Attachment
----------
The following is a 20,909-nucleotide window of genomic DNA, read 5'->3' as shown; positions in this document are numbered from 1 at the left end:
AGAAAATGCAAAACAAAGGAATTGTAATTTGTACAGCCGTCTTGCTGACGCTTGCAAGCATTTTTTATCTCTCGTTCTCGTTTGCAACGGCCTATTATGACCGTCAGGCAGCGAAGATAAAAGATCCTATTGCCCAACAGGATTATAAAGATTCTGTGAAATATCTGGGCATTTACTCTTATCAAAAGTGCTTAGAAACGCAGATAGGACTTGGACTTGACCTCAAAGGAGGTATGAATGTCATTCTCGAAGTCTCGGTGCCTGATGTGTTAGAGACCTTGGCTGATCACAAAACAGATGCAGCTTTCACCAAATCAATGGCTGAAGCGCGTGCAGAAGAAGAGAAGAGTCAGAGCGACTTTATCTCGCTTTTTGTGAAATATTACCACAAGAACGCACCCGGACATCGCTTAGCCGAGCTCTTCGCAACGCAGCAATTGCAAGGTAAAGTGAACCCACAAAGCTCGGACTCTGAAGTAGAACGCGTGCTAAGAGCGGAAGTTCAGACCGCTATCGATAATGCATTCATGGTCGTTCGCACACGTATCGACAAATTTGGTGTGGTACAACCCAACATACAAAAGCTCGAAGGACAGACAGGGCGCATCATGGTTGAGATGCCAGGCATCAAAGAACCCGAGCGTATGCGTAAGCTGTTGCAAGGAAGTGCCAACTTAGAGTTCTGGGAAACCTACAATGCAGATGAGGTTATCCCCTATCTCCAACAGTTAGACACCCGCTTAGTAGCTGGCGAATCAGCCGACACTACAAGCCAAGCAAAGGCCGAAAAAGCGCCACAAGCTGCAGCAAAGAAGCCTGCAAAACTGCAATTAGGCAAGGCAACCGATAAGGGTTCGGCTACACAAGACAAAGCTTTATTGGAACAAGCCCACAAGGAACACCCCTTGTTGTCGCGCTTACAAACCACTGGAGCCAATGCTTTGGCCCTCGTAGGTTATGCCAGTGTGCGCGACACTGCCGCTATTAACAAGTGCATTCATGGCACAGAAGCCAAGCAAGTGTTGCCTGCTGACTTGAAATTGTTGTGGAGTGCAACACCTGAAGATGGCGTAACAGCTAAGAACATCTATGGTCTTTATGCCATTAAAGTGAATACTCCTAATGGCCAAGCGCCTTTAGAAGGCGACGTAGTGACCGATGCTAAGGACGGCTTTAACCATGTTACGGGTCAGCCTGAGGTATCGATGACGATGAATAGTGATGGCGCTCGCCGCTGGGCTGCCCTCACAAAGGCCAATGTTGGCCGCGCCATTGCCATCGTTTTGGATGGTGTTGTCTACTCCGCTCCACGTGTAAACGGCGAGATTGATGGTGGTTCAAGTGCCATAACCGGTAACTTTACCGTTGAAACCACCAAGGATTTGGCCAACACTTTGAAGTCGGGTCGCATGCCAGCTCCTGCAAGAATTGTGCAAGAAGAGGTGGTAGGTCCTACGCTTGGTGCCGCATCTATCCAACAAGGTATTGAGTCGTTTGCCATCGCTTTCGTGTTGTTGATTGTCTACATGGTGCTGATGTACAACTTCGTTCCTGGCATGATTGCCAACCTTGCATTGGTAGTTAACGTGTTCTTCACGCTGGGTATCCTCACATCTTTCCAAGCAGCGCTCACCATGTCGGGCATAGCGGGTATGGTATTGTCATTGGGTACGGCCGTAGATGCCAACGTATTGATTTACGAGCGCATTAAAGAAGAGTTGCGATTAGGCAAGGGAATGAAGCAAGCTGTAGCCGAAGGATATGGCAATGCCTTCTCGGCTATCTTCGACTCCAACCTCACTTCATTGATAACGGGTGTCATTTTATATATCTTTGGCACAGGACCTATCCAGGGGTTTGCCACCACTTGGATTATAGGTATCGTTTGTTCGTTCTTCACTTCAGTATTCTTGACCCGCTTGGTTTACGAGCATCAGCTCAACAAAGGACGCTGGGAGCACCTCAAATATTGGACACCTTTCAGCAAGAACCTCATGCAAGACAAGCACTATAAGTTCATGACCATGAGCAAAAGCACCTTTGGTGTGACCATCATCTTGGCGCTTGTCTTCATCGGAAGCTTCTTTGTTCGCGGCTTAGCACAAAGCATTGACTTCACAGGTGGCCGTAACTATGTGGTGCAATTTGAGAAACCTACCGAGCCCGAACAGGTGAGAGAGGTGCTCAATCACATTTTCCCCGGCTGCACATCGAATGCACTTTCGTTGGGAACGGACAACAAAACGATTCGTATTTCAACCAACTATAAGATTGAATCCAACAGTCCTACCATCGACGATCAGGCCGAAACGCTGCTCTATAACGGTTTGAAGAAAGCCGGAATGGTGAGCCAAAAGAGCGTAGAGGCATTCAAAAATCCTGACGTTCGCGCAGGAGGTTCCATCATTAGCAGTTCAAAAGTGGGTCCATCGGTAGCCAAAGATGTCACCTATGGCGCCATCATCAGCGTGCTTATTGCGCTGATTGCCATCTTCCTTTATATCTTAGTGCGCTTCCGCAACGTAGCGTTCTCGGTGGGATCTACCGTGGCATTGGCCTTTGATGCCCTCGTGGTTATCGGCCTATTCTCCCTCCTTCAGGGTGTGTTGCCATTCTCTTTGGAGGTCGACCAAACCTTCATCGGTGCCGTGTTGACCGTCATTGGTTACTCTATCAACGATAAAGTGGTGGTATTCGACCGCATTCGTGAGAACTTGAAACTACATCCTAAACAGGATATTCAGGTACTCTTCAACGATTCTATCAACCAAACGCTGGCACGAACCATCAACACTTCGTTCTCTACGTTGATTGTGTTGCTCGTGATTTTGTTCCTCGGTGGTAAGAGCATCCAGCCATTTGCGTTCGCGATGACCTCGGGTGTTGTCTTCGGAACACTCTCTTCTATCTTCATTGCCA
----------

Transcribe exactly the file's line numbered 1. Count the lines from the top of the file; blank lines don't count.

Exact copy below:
The following is a 20,909-nucleotide window of genomic DNA, read 5'->3' as shown; positions in this document are numbered from 1 at the left end: